Le Grand Gazebo Feeder is a beautifully crafted, large volume feeder for serious birders. It features an easy fill removable top, clear view panels on all sides and a weather-resistant cedar construction. With its 20 lb. capacity you won't have to refill it every day, so you'll have more time to enjoy your favorite songbirds. Mount on pole or post.
Le Grand Gazebo Feeder Combo includes the Gazebo Feeder and three helpful accessories: a squirrel baffle to deter those furry little seed robbers; an adjustable pole with ground socket for secure mounting; and a handy scoop/funnel for easy filling. A great all-inclusive gift for your favorite birder!
Size Feeder 16" dia. x 19"H; 10 lbs.
Shipping Allow 1-2 weeks for delivery
Le Grand Gazebo Feeder Combo
Le Grand Gazebo Feeder
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Comments about Product: I purchased one of these about ten years ago for my last house. It holds a lot of feed - in the winter the feed would last up to a month. At times, there were six birds of different varieties on it at the same time. Downside - the one I had had a lacquer finish on it which wore down over 2 or 3 years, and became somewhat unattractive. If one could improve the finish somehow, make it last longer, that would be the thing to do.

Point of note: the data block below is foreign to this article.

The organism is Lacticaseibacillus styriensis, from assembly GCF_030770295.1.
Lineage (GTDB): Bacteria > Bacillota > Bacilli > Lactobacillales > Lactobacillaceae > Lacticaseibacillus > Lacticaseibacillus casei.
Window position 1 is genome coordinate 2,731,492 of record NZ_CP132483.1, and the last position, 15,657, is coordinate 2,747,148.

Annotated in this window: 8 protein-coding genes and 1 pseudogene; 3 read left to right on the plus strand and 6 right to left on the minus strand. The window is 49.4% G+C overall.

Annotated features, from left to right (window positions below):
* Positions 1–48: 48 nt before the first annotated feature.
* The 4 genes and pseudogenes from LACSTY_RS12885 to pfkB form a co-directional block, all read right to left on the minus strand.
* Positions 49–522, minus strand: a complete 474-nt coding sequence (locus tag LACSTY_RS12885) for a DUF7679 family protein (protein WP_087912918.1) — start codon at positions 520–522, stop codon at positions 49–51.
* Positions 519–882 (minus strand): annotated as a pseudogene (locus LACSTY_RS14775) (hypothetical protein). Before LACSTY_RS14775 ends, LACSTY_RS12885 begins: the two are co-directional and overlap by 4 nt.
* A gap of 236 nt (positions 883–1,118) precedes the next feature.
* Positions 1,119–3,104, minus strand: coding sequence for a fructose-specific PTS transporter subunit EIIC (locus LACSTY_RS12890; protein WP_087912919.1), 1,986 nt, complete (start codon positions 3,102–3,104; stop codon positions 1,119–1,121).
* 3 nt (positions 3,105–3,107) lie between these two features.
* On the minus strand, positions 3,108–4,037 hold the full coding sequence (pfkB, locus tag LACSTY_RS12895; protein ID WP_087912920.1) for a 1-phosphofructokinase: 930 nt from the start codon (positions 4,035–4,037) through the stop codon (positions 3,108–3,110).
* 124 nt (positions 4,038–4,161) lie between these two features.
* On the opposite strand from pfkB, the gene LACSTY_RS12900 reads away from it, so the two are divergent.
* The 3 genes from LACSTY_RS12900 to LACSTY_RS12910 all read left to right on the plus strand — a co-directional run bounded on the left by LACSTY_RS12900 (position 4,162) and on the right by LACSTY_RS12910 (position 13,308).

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The Olla: A Brief History
Olla (Spanish, pronounced “oh-ya”) jars have been around since ancient times. Made of unglazed ceramic, ollas traditionally have short, narrow necks with wider bodies, and are made in a variety of shapes. They have been used for thousands of years for cooking, storage, and plant irrigation.
When used to irrigate plants, an olla is buried neck-deep in the ground near a plant’s roots, with the opening of the olla extended above the soil so that it can be filled with water periodically. The porous walls of the unglazed pottery allow the water to seep through gradually, constantly and consistently hydrating the plants without overwatering them – and without wasting precious water to evaporation or runoff.
The use of ollas for irrigation was introduced to the American Southwest by Spanish conquistadors during Colonial times, becoming very common among Native American tribes and Hispanic settlers. Though the technique gave way to more modern methods of irrigation some time ago, its superior efficiency, coupled with its simplicity, has caused it to make a comeback. Though the technique has changed little since its introduction, today’s ollas are usually capped off, making them even more water-efficient.
Perfect for home gardens, Ollas are a super-easy, eco-friendly, less time-consuming way to water annuals, perennials, herbs, vegetables and plants of all kinds in dry, sandy soil, very hot or drought-prone areas, raised beds, and even pots, planters and hanging baskets. Fill the olla before you leave on a short vacation to enjoy worry-free watering – and a smaller water bill!